Let go of distressing emotions. Moms-to-be and new parents are often surprised by the range and intensity of emotions that they feel. Writing can give you a cathartic release when you're dealing with more difficult emotions such as sadness, anger, and anxiety. Journaling can also complement treatment for depression during pregnancy, anxiety during pregnancy, or postpartum depression.
Enjoy a creative outlet. The freedom of writing whatever you want in private gives you a chance to exercise your imagination. There are no rules, so have fun with it.
Tips for journaling
Go old school. Capturing your feelings on paper with a pen engages your brain in a different way than writing with a computer or tapping out notes on your phone. Since you can't easily edit your words, writing in ink also encourages you to express unfiltered thoughts. That said, if digital works for you, go for it. There's no right or wrong way to journal.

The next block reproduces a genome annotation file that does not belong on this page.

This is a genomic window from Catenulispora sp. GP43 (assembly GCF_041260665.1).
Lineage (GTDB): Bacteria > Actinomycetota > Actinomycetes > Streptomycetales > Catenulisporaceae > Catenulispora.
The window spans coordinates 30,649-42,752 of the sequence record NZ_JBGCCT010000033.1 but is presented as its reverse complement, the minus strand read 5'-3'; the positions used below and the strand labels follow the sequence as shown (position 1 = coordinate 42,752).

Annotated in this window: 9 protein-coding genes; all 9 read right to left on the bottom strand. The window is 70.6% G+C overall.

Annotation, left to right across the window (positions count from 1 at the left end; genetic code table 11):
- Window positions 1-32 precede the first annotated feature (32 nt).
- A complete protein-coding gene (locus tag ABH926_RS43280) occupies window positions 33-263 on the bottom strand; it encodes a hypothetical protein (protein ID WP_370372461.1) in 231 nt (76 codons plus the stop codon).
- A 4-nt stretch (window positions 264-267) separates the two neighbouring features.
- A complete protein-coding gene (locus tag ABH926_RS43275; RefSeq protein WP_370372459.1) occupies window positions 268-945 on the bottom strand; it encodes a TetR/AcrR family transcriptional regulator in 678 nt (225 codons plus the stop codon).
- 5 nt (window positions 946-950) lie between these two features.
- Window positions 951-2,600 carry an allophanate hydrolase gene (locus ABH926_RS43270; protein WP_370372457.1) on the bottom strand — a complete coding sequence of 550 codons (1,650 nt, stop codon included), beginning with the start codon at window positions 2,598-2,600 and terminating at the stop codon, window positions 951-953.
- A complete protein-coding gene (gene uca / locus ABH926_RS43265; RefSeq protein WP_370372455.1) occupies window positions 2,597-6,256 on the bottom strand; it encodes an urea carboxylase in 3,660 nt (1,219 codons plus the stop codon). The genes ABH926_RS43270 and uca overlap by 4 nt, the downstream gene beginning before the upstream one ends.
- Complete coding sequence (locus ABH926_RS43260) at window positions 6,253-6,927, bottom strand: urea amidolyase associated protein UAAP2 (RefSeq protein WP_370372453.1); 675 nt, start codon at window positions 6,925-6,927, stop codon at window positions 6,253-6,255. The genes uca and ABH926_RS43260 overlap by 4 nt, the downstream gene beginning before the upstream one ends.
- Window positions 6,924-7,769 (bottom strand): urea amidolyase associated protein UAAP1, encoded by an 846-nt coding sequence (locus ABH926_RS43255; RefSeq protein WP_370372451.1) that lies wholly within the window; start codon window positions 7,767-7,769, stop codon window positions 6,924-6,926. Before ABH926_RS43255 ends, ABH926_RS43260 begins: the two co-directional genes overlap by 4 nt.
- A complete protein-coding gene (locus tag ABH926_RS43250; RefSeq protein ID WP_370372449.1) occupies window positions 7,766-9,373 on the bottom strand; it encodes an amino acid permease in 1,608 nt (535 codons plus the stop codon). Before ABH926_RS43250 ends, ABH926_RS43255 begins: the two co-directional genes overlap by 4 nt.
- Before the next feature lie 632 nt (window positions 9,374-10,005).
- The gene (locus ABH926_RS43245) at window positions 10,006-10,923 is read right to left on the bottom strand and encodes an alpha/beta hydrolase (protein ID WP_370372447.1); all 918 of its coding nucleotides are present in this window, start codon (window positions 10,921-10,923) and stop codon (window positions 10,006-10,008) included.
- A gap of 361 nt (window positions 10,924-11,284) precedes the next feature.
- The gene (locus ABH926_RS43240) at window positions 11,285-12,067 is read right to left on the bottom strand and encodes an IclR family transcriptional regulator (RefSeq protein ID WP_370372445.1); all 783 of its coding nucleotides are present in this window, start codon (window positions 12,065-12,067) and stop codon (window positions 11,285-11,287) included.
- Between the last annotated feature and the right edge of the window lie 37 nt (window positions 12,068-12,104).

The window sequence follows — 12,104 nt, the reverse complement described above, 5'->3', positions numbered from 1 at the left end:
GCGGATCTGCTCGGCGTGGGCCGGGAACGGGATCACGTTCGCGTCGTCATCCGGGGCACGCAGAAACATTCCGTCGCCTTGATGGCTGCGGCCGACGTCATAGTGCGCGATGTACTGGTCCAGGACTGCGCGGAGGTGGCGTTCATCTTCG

Make it doable. Think about a time in the day when it's easier to fit in five or 10 minutes of writing, for example, before you go to bed or during your child's nap time. You can set a timer and then choose to go longer or not. Or pair journaling with an activity that's already in your calendar, such as five minutes of writing after a class or meeting.
Let go of perfection. The goal isn't to write beautiful prose. No one else is going to read what you write unless you decide you want to share it.
Give it a chance. Like anything new, journaling may feel awkward at first and become easier over time with practice. Commit to trying it several times before deciding whether to continue.
Try different techniques. Some people love to write free form. Others prefer prompts. It's a personal preference. An easy way to start is to experiment with "I" sentences that are in present tense, such as "Today, I feel …," "Right now, I want …," or "At the moment, I think …"
Reflect on what you write. When you're done writing, look back over what you've written and capture any takeaways. Try finishing this sentence: "As I read this, I notice …"
What is a gratitude journal? How is it different from journaling?
Journaling is an active way to express emotions, a process without a specific goal in mind. It's about exploring your inner world and seeing where that leads.